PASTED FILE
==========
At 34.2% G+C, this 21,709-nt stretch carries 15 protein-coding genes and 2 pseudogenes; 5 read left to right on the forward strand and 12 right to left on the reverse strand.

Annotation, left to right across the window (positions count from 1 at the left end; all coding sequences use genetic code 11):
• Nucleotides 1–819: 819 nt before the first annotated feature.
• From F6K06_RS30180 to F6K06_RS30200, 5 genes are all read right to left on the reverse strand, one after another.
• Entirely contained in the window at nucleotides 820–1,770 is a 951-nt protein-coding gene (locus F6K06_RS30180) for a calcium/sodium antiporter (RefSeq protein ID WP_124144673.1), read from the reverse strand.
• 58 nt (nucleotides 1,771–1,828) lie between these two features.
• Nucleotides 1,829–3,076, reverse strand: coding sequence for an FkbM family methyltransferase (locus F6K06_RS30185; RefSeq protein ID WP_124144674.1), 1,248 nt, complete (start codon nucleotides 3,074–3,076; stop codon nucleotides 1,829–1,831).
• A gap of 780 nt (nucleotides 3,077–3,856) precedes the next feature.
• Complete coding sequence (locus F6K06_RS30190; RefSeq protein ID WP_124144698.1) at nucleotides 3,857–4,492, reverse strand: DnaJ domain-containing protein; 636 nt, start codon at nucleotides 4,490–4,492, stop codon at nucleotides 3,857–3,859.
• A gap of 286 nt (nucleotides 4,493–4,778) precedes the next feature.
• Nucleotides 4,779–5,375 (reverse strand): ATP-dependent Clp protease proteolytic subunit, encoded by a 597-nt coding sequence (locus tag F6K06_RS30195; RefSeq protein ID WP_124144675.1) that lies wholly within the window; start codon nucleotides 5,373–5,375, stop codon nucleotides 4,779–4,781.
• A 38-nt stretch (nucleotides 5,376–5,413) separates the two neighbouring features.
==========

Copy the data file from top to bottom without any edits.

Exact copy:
At 34.2% G+C, this 21,709-nt stretch carries 15 protein-coding genes and 2 pseudogenes; 5 read left to right on the forward strand and 12 right to left on the reverse strand.

Annotation, left to right across the window (positions count from 1 at the left end; all coding sequences use genetic code 11):
• Nucleotides 1–819: 819 nt before the first annotated feature.
• From F6K06_RS30180 to F6K06_RS30200, 5 genes are all read right to left on the reverse strand, one after another.
• Entirely contained in the window at nucleotides 820–1,770 is a 951-nt protein-coding gene (locus F6K06_RS30180) for a calcium/sodium antiporter (RefSeq protein ID WP_124144673.1), read from the reverse strand.
• 58 nt (nucleotides 1,771–1,828) lie between these two features.
• Nucleotides 1,829–3,076, reverse strand: coding sequence for an FkbM family methyltransferase (locus F6K06_RS30185; RefSeq protein ID WP_124144674.1), 1,248 nt, complete (start codon nucleotides 3,074–3,076; stop codon nucleotides 1,829–1,831).
• A gap of 780 nt (nucleotides 3,077–3,856) precedes the next feature.
• Complete coding sequence (locus F6K06_RS30190; RefSeq protein ID WP_124144698.1) at nucleotides 3,857–4,492, reverse strand: DnaJ domain-containing protein; 636 nt, start codon at nucleotides 4,490–4,492, stop codon at nucleotides 3,857–3,859.
• A gap of 286 nt (nucleotides 4,493–4,778) precedes the next feature.
• Nucleotides 4,779–5,375 (reverse strand): ATP-dependent Clp protease proteolytic subunit, encoded by a 597-nt coding sequence (locus tag F6K06_RS30195; RefSeq protein ID WP_124144675.1) that lies wholly within the window; start codon nucleotides 5,373–5,375, stop codon nucleotides 4,779–4,781.
• A 38-nt stretch (nucleotides 5,376–5,413) separates the two neighbouring features.